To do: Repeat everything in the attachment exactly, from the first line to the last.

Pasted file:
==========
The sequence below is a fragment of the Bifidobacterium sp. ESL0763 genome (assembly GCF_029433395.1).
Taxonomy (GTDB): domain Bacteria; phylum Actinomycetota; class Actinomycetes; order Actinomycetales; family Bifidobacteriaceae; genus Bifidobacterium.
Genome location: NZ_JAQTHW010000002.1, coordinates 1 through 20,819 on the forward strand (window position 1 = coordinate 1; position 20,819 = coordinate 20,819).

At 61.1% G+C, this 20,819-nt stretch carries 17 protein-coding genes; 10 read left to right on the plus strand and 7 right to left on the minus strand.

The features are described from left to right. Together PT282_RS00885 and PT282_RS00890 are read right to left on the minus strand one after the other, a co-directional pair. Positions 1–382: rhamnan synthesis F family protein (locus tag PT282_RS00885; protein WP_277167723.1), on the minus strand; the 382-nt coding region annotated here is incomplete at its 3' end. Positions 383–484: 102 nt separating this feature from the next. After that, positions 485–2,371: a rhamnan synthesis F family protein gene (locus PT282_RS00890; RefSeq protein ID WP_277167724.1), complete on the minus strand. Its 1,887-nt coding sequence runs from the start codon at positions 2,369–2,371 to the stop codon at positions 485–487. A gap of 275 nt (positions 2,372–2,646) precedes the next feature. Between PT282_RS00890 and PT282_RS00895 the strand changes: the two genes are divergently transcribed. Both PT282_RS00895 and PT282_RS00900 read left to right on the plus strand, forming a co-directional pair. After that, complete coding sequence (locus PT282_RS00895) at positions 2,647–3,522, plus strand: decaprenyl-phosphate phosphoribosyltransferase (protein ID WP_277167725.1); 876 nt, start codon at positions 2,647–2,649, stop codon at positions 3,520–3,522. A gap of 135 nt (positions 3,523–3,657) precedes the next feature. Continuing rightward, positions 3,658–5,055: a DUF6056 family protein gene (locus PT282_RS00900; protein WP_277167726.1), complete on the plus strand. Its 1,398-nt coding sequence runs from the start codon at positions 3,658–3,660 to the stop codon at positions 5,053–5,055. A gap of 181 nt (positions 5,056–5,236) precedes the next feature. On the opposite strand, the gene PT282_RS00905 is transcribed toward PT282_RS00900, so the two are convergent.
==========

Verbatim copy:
The sequence below is a fragment of the Bifidobacterium sp. ESL0763 genome (assembly GCF_029433395.1).
Taxonomy (GTDB): domain Bacteria; phylum Actinomycetota; class Actinomycetes; order Actinomycetales; family Bifidobacteriaceae; genus Bifidobacterium.
Genome location: NZ_JAQTHW010000002.1, coordinates 1 through 20,819 on the forward strand (window position 1 = coordinate 1; position 20,819 = coordinate 20,819).

At 61.1% G+C, this 20,819-nt stretch carries 17 protein-coding genes; 10 read left to right on the plus strand and 7 right to left on the minus strand.

The features are described from left to right. Together PT282_RS00885 and PT282_RS00890 are read right to left on the minus strand one after the other, a co-directional pair. Positions 1–382: rhamnan synthesis F family protein (locus tag PT282_RS00885; protein WP_277167723.1), on the minus strand; the 382-nt coding region annotated here is incomplete at its 3' end. Positions 383–484: 102 nt separating this feature from the next. After that, positions 485–2,371: a rhamnan synthesis F family protein gene (locus PT282_RS00890; RefSeq protein ID WP_277167724.1), complete on the minus strand. Its 1,887-nt coding sequence runs from the start codon at positions 2,369–2,371 to the stop codon at positions 485–487. A gap of 275 nt (positions 2,372–2,646) precedes the next feature. Between PT282_RS00890 and PT282_RS00895 the strand changes: the two genes are divergently transcribed. Both PT282_RS00895 and PT282_RS00900 read left to right on the plus strand, forming a co-directional pair. After that, complete coding sequence (locus PT282_RS00895) at positions 2,647–3,522, plus strand: decaprenyl-phosphate phosphoribosyltransferase (protein ID WP_277167725.1); 876 nt, start codon at positions 2,647–2,649, stop codon at positions 3,520–3,522. A gap of 135 nt (positions 3,523–3,657) precedes the next feature. Continuing rightward, positions 3,658–5,055: a DUF6056 family protein gene (locus PT282_RS00900; protein WP_277167726.1), complete on the plus strand. Its 1,398-nt coding sequence runs from the start codon at positions 3,658–3,660 to the stop codon at positions 5,053–5,055. A gap of 181 nt (positions 5,056–5,236) precedes the next feature. On the opposite strand, the gene PT282_RS00905 is transcribed toward PT282_RS00900, so the two are convergent.